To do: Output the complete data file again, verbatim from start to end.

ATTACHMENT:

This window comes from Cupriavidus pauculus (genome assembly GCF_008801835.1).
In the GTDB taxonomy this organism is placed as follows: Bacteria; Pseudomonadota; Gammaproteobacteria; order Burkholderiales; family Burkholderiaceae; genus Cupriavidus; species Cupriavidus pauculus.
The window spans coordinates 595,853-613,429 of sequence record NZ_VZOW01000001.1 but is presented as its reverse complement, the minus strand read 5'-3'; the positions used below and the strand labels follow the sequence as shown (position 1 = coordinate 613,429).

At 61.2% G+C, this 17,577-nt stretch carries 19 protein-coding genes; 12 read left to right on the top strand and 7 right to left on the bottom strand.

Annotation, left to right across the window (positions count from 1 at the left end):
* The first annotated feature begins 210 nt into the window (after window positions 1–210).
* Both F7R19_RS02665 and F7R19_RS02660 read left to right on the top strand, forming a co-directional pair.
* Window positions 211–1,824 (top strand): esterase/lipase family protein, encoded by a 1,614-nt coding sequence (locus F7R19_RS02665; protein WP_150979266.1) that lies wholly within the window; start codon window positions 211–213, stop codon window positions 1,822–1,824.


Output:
This window comes from Cupriavidus pauculus (genome assembly GCF_008801835.1).
In the GTDB taxonomy this organism is placed as follows: Bacteria; Pseudomonadota; Gammaproteobacteria; order Burkholderiales; family Burkholderiaceae; genus Cupriavidus; species Cupriavidus pauculus.
The window spans coordinates 595,853-613,429 of sequence record NZ_VZOW01000001.1 but is presented as its reverse complement, the minus strand read 5'-3'; the positions used below and the strand labels follow the sequence as shown (position 1 = coordinate 613,429).

At 61.2% G+C, this 17,577-nt stretch carries 19 protein-coding genes; 12 read left to right on the top strand and 7 right to left on the bottom strand.

Annotation, left to right across the window (positions count from 1 at the left end):
* The first annotated feature begins 210 nt into the window (after window positions 1–210).
* Both F7R19_RS02665 and F7R19_RS02660 read left to right on the top strand, forming a co-directional pair.
* Window positions 211–1,824 (top strand): esterase/lipase family protein, encoded by a 1,614-nt coding sequence (locus F7R19_RS02665; protein WP_150979266.1) that lies wholly within the window; start codon window positions 211–213, stop codon window positions 1,822–1,824.